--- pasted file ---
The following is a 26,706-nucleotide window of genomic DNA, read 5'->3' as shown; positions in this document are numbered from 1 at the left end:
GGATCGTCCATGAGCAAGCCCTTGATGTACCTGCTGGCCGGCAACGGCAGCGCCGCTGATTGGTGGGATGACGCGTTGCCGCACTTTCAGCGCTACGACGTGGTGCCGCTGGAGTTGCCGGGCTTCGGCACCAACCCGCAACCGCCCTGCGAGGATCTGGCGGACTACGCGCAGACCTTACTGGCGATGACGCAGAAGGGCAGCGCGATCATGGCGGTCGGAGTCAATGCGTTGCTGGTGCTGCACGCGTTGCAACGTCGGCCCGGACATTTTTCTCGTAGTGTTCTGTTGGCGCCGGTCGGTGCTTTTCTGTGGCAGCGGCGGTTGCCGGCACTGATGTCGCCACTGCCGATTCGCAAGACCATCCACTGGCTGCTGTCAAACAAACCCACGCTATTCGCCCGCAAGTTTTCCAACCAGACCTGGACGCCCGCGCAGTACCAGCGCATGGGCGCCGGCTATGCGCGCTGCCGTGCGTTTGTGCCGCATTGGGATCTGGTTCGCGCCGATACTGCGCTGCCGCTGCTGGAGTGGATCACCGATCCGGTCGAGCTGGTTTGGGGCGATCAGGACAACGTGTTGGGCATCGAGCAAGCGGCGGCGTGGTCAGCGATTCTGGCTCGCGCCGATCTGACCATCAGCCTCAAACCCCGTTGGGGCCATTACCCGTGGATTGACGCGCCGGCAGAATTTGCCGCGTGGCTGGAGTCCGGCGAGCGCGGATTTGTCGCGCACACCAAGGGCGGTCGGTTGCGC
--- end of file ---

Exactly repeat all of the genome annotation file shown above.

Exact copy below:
The following is a 26,706-nucleotide window of genomic DNA, read 5'->3' as shown; positions in this document are numbered from 1 at the left end:
GGATCGTCCATGAGCAAGCCCTTGATGTACCTGCTGGCCGGCAACGGCAGCGCCGCTGATTGGTGGGATGACGCGTTGCCGCACTTTCAGCGCTACGACGTGGTGCCGCTGGAGTTGCCGGGCTTCGGCACCAACCCGCAACCGCCCTGCGAGGATCTGGCGGACTACGCGCAGACCTTACTGGCGATGACGCAGAAGGGCAGCGCGATCATGGCGGTCGGAGTCAATGCGTTGCTGGTGCTGCACGCGTTGCAACGTCGGCCCGGACATTTTTCTCGTAGTGTTCTGTTGGCGCCGGTCGGTGCTTTTCTGTGGCAGCGGCGGTTGCCGGCACTGATGTCGCCACTGCCGATTCGCAAGACCATCCACTGGCTGCTGTCAAACAAACCCACGCTATTCGCCCGCAAGTTTTCCAACCAGACCTGGACGCCCGCGCAGTACCAGCGCATGGGCGCCGGCTATGCGCGCTGCCGTGCGTTTGTGCCGCATTGGGATCTGGTTCGCGCCGATACTGCGCTGCCGCTGCTGGAGTGGATCACCGATCCGGTCGAGCTGGTTTGGGGCGATCAGGACAACGTGTTGGGCATCGAGCAAGCGGCGGCGTGGTCAGCGATTCTGGCTCGCGCCGATCTGACCATCAGCCTCAAACCCCGTTGGGGCCATTACCCGTGGATTGACGCGCCGGCAGAATTTGCCGCGTGGCTGGAGTCCGGCGAGCGCGGATTTGTCGCGCACACCAAGGGCGGTCGGTTGCGC